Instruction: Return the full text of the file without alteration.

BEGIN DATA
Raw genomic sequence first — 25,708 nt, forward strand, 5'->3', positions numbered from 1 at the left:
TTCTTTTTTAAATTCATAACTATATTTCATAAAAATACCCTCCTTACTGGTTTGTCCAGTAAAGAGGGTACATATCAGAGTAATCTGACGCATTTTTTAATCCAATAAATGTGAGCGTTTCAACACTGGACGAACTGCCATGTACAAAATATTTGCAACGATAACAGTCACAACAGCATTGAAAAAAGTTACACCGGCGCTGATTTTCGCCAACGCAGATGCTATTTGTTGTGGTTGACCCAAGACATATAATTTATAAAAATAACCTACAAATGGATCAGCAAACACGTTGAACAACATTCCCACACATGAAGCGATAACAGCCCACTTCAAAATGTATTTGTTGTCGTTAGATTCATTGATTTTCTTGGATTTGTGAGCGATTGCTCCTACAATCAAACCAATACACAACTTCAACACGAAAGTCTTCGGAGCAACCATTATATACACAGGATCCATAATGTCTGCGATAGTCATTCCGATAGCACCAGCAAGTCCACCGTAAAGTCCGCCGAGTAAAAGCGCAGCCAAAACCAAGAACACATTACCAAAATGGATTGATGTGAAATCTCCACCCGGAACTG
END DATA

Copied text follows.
Raw genomic sequence first — 25,708 nt, forward strand, 5'->3', positions numbered from 1 at the left:
TTCTTTTTTAAATTCATAACTATATTTCATAAAAATACCCTCCTTACTGGTTTGTCCAGTAAAGAGGGTACATATCAGAGTAATCTGACGCATTTTTTAATCCAATAAATGTGAGCGTTTCAACACTGGACGAACTGCCATGTACAAAATATTTGCAACGATAACAGTCACAACAGCATTGAAAAAAGTTACACCGGCGCTGATTTTCGCCAACGCAGATGCTATTTGTTGTGGTTGACCCAAGACATATAATTTATAAAAATAACCTACAAATGGATCAGCAAACACGTTGAACAACATTCCCACACATGAAGCGATAACAGCCCACTTCAAAATGTATTTGTTGTCGTTAGATTCATTGATTTTCTTGGATTTGTGAGCGATTGCTCCTACAATCAAACCAATACACAACTTCAACACGAAAGTCTTCGGAGCAACCATTATATACACAGGATCCATAATGTCTGCGATAGTCATTCCGATAGCACCAGCAAGTCCACCGTAAAGTCCGCCGAGTAAAAGCGCAGCCAAAACCAAGAACACATTACCAAAATGGATTGATGTGAAATCTCCACCCGGAACTG